The Companies (Audit, Investigations and Community Enterprise) Act 2004 will give auditors greater powers to get to the information they require, and increase the authority of the profession’s watchdogs.
It does not, though, contain provisions to allow auditors to limit their liability by contract with clients. Proposals for a system of proportionate liability, where auditors’ liability would be related to how much the firm was to blame, is likely to appear in the second companies bill in the New Year.
Among the provisions in the Act are:
- requirements for directors to make a statement in the directors’ report about the disclosure of relevant information to auditors;
- government powers to require large and quoted companies to publish details of non-audit services provided by their auditors;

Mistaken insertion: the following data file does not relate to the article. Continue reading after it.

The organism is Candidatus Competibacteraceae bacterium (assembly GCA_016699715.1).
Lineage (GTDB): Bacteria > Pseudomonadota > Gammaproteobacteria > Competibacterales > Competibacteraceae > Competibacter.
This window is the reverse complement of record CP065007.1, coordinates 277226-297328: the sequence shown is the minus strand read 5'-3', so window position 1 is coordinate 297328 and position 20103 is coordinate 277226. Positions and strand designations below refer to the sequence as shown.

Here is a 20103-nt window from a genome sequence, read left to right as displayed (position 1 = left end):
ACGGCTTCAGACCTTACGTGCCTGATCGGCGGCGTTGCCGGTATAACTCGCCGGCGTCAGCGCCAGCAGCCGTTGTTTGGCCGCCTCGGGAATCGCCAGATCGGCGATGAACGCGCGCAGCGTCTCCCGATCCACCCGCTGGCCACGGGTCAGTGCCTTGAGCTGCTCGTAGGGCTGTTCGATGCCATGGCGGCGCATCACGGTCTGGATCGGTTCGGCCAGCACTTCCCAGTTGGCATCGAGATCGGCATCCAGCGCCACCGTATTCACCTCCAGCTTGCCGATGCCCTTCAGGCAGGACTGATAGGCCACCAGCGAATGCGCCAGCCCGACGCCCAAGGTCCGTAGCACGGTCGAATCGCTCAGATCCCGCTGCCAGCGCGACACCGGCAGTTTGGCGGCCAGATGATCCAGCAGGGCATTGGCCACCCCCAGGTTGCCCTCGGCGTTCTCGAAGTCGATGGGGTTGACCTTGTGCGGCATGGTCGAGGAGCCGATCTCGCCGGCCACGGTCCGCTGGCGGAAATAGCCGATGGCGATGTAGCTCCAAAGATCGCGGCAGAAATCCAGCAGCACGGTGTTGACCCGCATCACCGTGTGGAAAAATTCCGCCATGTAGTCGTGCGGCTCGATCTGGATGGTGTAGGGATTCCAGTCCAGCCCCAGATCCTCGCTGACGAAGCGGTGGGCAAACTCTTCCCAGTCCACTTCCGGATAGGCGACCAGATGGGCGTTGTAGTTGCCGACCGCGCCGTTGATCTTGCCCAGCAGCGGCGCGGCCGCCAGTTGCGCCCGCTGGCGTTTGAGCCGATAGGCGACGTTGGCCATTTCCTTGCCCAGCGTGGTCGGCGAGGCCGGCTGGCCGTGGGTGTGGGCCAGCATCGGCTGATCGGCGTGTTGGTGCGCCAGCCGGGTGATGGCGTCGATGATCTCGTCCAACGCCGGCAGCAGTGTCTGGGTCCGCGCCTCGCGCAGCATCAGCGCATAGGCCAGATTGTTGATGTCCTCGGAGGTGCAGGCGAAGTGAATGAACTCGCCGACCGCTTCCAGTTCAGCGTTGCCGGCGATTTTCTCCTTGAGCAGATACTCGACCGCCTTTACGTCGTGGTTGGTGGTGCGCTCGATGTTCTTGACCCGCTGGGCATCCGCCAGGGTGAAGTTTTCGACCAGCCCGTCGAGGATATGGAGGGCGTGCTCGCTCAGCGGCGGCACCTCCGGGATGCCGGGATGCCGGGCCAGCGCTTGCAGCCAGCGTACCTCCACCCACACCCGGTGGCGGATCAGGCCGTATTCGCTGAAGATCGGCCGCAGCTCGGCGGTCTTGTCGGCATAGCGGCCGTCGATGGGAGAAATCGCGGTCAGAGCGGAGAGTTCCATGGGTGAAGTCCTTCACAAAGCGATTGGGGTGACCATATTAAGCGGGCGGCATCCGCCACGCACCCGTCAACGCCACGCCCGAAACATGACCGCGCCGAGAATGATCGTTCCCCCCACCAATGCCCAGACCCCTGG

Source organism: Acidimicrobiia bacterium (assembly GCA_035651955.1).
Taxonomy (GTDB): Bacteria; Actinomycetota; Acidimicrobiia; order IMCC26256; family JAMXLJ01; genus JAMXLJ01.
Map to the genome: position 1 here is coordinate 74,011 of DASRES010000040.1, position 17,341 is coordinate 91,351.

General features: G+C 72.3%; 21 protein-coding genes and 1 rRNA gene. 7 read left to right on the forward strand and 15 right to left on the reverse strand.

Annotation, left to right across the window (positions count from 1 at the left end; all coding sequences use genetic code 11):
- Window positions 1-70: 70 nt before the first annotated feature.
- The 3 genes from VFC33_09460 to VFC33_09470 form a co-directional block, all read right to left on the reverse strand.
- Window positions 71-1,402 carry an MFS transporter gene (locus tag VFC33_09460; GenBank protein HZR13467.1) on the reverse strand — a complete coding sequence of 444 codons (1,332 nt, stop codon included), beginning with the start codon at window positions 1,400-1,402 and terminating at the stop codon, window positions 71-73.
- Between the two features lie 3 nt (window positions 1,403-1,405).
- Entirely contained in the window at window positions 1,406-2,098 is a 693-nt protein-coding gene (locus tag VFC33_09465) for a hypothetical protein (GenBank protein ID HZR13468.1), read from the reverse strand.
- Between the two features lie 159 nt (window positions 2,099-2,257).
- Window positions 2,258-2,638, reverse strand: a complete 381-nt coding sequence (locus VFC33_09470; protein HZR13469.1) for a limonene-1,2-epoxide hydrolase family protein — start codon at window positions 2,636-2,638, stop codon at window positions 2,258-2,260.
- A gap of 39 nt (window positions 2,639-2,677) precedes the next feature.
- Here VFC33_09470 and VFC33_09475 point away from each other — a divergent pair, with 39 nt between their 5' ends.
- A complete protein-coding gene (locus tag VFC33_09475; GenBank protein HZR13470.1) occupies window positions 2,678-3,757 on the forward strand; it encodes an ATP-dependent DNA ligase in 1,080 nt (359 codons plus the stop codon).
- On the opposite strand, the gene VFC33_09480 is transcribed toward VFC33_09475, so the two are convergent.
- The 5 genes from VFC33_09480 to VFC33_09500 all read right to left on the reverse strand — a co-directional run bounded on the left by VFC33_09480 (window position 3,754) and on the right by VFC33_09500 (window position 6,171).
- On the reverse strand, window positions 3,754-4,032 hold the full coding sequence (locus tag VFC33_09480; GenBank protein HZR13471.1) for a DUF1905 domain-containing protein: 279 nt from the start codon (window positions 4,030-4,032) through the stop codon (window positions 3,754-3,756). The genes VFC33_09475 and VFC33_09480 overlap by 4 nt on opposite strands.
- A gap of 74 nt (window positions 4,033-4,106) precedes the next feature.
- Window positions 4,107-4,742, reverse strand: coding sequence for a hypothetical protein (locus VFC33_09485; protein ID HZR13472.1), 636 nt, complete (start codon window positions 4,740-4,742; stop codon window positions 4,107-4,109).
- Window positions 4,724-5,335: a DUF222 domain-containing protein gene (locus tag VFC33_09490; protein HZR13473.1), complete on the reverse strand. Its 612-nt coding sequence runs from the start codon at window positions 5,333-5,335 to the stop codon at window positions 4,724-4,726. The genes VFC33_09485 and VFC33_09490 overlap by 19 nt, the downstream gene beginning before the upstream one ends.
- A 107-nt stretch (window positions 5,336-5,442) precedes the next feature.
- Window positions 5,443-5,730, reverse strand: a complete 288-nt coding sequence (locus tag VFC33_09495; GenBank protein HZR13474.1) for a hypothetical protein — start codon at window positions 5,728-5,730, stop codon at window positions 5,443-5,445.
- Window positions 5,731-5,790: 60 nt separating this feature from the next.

- the requirement for professional accounting bodies the supervise auditors to sign up to independent auditing standards, monitoring and disciplinary procedures;
- powers for the Financial Reporting Review Panel to require documents and broaden its scope;
- allowing the Inland Revenue to pass information about suspect accounts to the FRRP.
‘One of the next steps will be to introduce a new operating and financial review for quoted companies, which will provide investors with new and more meaningful information about companies’ business opportunities, risks and future prospects,’ said trade and industry minister Jacqui Smith.
‘We then intend to publish for consultation, draft clauses implementing the wide-ranging company law review – the biggest overhaul of company law in a century.’
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